It was often written that Miller was in her heyday while she was working for Metro-Goldwyn-Mayer (MGM). Certainly she became a mainstay of its famous movie musicals of the 1940s and 1950s. To many, she was best known for Easter Parade, a 1948 picture starring Judy Garland and Fred Astaire. The plot of the movie, set in 1911, evolves from discord between dancing partners, Don Hewes and Nadine Hale, played by Astaire and Miller. When Nadine sets off on her own, Don recruits a new partner, played by Garland.
In 1949 Miller danced in On the Town, with Gene Kelly. Four years later she was in Small Town Girl with Jane Powell, Farley Granger, and Billie Burke, and she played Bianca in Kiss Me Kate, inspired by the Shakespearean comedy The Taming of the Shrew. Years later Miller wrote that Small Town Girl was one of her favorite films during that period, because she had the chance to perform a Busby Berkeley number. She also thought that Kiss Me Kate represented some of her best work.
The entertainer was quick to acknowledge that none of her three marriages lasted nearly as long as her career. She married Reese Milner on 16 February 1946, William Moss on 22 August 1958, and Arthur Cameron on 25 May 1961. The first two unions ended in divorce, and the third marriage was annulled. She and her first husband had a daughter, who died shortly after she was born. Each of Miller’s husbands asked her to stop working, which she did, only to return to work once the marriages ended.
In 1969 Miller enjoyed a comeback onstage when she took over the title role in Mame from Angela Lansbury. “That rejuvenated my career. It was a big hit for me,” Miller remarked in a 1984 interview. “I also think it inspired the revival of tap.” Miller experienced even greater acclaim in 1979 in Sugar Babies, a burlesque musical that ran for three years on Broadway and toured nationally. Miller costarred with Mickey Rooney, and both performers received Tony Award nominations in 1980. The Washington Post quoted Miller as saying that Sugar Babies gave her the taste of stardom that she had never quite enjoyed in the movies. “At MGM, I always played the second feminine lead.” Miller said. “I was never the star in films. I was the brassy, goodhearted showgirl. I never really had my big moment on the screen.”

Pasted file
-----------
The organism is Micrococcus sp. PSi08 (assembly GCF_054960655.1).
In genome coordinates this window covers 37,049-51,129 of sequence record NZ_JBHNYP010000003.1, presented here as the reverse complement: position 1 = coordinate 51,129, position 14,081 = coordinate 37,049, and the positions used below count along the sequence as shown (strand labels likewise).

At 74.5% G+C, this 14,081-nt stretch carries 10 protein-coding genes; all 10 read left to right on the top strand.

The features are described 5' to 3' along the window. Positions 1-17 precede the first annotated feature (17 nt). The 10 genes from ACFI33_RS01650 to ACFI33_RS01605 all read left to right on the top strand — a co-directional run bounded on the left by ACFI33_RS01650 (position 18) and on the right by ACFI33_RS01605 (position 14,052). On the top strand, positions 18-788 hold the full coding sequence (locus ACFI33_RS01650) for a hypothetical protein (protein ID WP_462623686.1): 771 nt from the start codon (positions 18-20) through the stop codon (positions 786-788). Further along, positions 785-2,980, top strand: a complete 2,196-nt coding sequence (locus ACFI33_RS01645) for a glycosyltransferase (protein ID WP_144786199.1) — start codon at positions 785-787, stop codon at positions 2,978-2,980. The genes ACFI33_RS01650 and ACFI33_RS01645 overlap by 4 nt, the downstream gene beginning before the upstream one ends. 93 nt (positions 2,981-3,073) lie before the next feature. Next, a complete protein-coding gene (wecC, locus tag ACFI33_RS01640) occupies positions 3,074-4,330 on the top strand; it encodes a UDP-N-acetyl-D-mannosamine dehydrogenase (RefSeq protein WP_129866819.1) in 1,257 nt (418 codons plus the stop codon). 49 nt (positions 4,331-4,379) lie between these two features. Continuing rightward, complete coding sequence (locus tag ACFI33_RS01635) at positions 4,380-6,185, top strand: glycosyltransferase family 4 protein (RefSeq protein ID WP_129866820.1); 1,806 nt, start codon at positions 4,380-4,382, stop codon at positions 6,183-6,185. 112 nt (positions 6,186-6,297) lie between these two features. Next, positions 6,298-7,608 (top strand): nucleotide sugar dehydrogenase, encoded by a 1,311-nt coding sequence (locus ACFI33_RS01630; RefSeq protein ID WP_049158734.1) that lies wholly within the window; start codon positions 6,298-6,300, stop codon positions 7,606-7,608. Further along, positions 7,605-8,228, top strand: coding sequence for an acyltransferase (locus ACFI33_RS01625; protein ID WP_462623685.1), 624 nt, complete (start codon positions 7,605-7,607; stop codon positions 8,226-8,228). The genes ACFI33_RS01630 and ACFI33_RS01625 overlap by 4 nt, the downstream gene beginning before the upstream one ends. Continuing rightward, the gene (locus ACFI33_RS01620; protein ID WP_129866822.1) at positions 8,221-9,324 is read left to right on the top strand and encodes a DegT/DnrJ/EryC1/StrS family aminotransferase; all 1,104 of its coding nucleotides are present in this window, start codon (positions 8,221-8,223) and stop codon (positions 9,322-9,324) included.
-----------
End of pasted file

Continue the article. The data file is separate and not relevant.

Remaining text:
Miller toured in the stage shows Can-Can, Blithe Spirit, and Hello, Dolly! She also made a popular television commercial in which she danced atop a giant can of soup. Aside from Miller’s High Life, the entertainer collaborated on two other autobiographical projects, Ann Miller, Tops in Taps: An Authorized Pictorial History, with Jim Connor (1981), and Tapping into the Force, with Maxine Asher (1990), which explores Miller’s extrasensory abilities. She was a longtime fan of the occult. In 1998 Miller performed in Stephen Sondheim’s Follies in Milburn, New Jersey. She made her last movie appearance in the mystery Mulholland Drive in 2001, playing the quirky manager of an apartment complex.
Miller died of lung cancer in Los Angeles, California, after being admitted to Cedars-Sinai Medical Center following a fall at her home in Beverly Hills, California. She is buried in Holy Cross Cemetery in Culver City, California. Famous for her spirited dancing and exuberant stage personality, Miller was a favorite of the stage and film for some sixty years. The dancer’s tap shoes, which she dubbed Moe and Joe, have been displayed at the Smithsonian Institution in Washington, D.C.
Miller wrote the autobiographical Miller’s High Life (1972) with Norma Lee Browning. Further biographical information is in Whitney Smith, “Dancer Still Kicks with Moe, Joe,” Commercial Appeal (Memphis) (21 Oct. 1984). Obituaries are in the Washington Post, New York Times, and Los Angeles Times (all 23 Jan. 2004).